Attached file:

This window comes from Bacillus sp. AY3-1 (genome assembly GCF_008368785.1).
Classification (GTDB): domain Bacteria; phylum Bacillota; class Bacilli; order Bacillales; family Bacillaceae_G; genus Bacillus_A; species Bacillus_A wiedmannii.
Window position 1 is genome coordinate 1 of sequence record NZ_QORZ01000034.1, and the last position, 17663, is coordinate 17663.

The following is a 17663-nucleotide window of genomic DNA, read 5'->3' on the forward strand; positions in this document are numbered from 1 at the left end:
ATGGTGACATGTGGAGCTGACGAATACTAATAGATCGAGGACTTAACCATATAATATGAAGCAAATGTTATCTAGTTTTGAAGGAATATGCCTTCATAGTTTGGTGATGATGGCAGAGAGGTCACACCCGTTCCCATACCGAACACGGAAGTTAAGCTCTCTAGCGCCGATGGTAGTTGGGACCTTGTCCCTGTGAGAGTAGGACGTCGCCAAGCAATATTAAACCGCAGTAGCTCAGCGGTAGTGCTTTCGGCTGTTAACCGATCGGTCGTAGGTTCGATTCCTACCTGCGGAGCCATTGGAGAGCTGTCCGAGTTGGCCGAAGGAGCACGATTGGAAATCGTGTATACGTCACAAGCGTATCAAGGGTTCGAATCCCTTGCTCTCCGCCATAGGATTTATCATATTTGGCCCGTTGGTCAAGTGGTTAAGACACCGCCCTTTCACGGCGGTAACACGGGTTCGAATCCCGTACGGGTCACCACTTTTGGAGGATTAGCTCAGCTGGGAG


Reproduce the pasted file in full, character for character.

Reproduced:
This window comes from Bacillus sp. AY3-1 (genome assembly GCF_008368785.1).
Classification (GTDB): domain Bacteria; phylum Bacillota; class Bacilli; order Bacillales; family Bacillaceae_G; genus Bacillus_A; species Bacillus_A wiedmannii.
Window position 1 is genome coordinate 1 of sequence record NZ_QORZ01000034.1, and the last position, 17663, is coordinate 17663.

The following is a 17663-nucleotide window of genomic DNA, read 5'->3' on the forward strand; positions in this document are numbered from 1 at the left end:
ATGGTGACATGTGGAGCTGACGAATACTAATAGATCGAGGACTTAACCATATAATATGAAGCAAATGTTATCTAGTTTTGAAGGAATATGCCTTCATAGTTTGGTGATGATGGCAGAGAGGTCACACCCGTTCCCATACCGAACACGGAAGTTAAGCTCTCTAGCGCCGATGGTAGTTGGGACCTTGTCCCTGTGAGAGTAGGACGTCGCCAAGCAATATTAAACCGCAGTAGCTCAGCGGTAGTGCTTTCGGCTGTTAACCGATCGGTCGTAGGTTCGATTCCTACCTGCGGAGCCATTGGAGAGCTGTCCGAGTTGGCCGAAGGAGCACGATTGGAAATCGTGTATACGTCACAAGCGTATCAAGGGTTCGAATCCCTTGCTCTCCGCCATAGGATTTATCATATTTGGCCCGTTGGTCAAGTGGTTAAGACACCGCCCTTTCACGGCGGTAACACGGGTTCGAATCCCGTACGGGTCACCACTTTTGGAGGATTAGCTCAGCTGGGAG